The soaring global demand for timber, driven in part by China’s economic growth, is making it increasingly tempting for timber companies to ignore the law when seeking new sources of wood. When they do not ask indigenous people’s permission for the use of their land or compensate them for it, illegal loggers jeopardize communities’ livelihoods, threaten traditional customs and values, and, of course, deprive them of the revenue gained from the sale timber.
No one knows this better than Frederick Sagisolo, chief of the Knasaimos people of Seremuk, in the Indonesian province of Papua, who gives a startling account of the plundering of his community’s land by illegal loggers. Despite being head of the Knasaimos tribal council, Sagisolo says he was not contacted by the company that logged his community’s forest. “Instead it did an illegal deal with one individual from our community, and this created many problems for us. But the company was backed by a local military officer, so what could we do?” The logging finally stopped in 2005, when the Indonesian government launched a major initiative against illegal logging, part of which targeted Papua.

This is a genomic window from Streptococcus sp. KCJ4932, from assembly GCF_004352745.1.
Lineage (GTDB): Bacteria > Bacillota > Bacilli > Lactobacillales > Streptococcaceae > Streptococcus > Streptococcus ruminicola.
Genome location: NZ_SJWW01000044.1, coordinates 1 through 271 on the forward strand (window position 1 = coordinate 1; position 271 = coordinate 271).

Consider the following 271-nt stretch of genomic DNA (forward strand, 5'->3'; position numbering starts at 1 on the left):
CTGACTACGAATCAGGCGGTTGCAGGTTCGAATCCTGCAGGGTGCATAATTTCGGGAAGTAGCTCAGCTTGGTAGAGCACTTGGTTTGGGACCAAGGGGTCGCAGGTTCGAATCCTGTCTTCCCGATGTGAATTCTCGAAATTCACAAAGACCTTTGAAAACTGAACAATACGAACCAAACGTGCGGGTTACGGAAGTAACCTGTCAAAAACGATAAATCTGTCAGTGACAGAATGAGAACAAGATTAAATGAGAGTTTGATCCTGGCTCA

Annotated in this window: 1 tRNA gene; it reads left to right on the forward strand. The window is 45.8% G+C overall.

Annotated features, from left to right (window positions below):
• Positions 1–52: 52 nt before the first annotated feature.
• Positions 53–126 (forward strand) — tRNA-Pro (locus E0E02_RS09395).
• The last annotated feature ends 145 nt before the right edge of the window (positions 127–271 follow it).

Illegal logging can be fueled by problems that face many countries, including a lack of equitable law enforcement in scarcely populated areas and graft involving local officials and foreign companies. As a result of these and other issues, forests are being logged illegally in places as varied as Brazil and Estonia.
Despite President Bush’s initiative against illegal logging and many other efforts around the world, economic incentives to supply cheap and illegal timber seem to be increasing. If more isn’t done to curb illegal logging, we will continue seeing its effects crop up around the world, ranging from ecosystem destruction to increased damage from natural disasters.